As protests roiled Charlotte this summer in the wake of George Floyd’s murder, local officials trotted out a reliable trope to cast doubt on the authenticity of the demonstrations.
“There were outside agitators,” Mecklenburg County Sheriff Garry McFadden said on June 1. “The agitators started throwing things, they started doing things, and guess what happened they left.”
Charlotte Councilman Malcolm Graham agreed.
“Many of the individuals are not from Charlotte. They’re from out of town. They’re agitating and instigating public violence,” he said.
One local reporter, WCNC’s Alex Shabad, fact-checked these claims and found that over three days, the share of arrested protesters in the Mecklenburg County jail with addresses from outside the Charlotte metropolitan region was 0% on May 29, 26% on May 30, and 5% on May 31.
The claim of outside agitation this summer was untrue — as it almost always is.
After Charlotte-Mecklenburg Police Department killed Keith Lamont Scott in 2016, CMPD Sergeant Todd Walther went on CNN and falsely claimed that 70% of those arrested during protests over Scott’s killing were from outside Charlotte. Walther was appearing as a spokesman for the local chapter of the Fraternal Order of the Police, an organization that represents and advocates for police officers.
Right-wing news outlets picked up the stat to further their narrative of paid, professional protesters barnstorming across America.
When the Charlotte Observer established that, in fact, almost all of those arrested were from Charlotte or the surrounding area, Walther replied, “I didn’t quote facts. It’s speculation. That’s all it was.”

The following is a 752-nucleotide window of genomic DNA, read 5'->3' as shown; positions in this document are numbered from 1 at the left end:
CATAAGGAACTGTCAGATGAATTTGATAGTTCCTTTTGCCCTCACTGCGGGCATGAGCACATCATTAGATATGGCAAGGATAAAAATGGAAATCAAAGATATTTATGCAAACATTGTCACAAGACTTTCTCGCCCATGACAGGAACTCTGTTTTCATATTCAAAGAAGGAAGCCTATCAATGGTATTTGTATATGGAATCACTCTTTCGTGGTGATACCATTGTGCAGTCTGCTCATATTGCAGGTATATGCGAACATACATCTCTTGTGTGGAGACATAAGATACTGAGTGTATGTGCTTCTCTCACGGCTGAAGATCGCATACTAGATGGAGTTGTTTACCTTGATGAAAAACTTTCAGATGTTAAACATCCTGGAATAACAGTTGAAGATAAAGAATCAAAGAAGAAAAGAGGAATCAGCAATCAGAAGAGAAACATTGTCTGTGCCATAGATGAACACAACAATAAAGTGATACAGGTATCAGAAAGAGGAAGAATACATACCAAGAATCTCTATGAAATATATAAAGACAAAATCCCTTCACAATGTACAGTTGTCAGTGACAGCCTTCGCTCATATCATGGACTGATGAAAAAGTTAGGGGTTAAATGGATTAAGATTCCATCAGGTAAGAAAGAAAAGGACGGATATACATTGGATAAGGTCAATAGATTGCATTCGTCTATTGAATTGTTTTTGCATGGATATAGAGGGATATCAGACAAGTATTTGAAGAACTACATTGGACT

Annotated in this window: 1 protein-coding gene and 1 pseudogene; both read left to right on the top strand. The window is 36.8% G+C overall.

The trope of the outside agitator has featured prominently in other efforts by the forces of reaction to deflect criticism and prevent progress, most prominently in the Civil Rights movement of the 1950s and 1960s.
Sheriff Jim Clarke of Dallas County, Alabama, where marchers were beaten on Bloody Sunday in 1965 as they attempted to march from Selma to Montgomery, blamed the protests on outsiders.
A year earlier, Alabama Governor George Wallace wrote to a supporter that until outside agitators intervened, Black residents of the South were content with their lot.
Dr. Martin Luther King, Jr.’s critics often attempted to paint him as an alien or foreign force, a communist prop stalking the land — the ultimate outsider.
More recently, Kentucky Attorney General Daniel Cameron relied on the division between insiders and outsiders when attempting to preempt criticism of his decision to guide a state grand jury away from indicting the cops who killed Breonna Taylor.
“Let’s not give in to their attempts to influence our thinking or capture our emotions. At the end of the day, it is up to us. We live here together. We work here and raise our families here together,” he said.
As Professor Penial Joseph of the University of Texas explained to National Public Radio earlier this year, the trope of the outside agitator has been one regularly used “to defend white supremacy.”
It turns out the trope is also one of projection — at least in Charlotte.
As of August 2020, only 30% of CMPD’s 1,766 officers and trainees lived inside the city limits, according to the department. A higher number, 42%, lived within Mecklenburg County, but outside the city.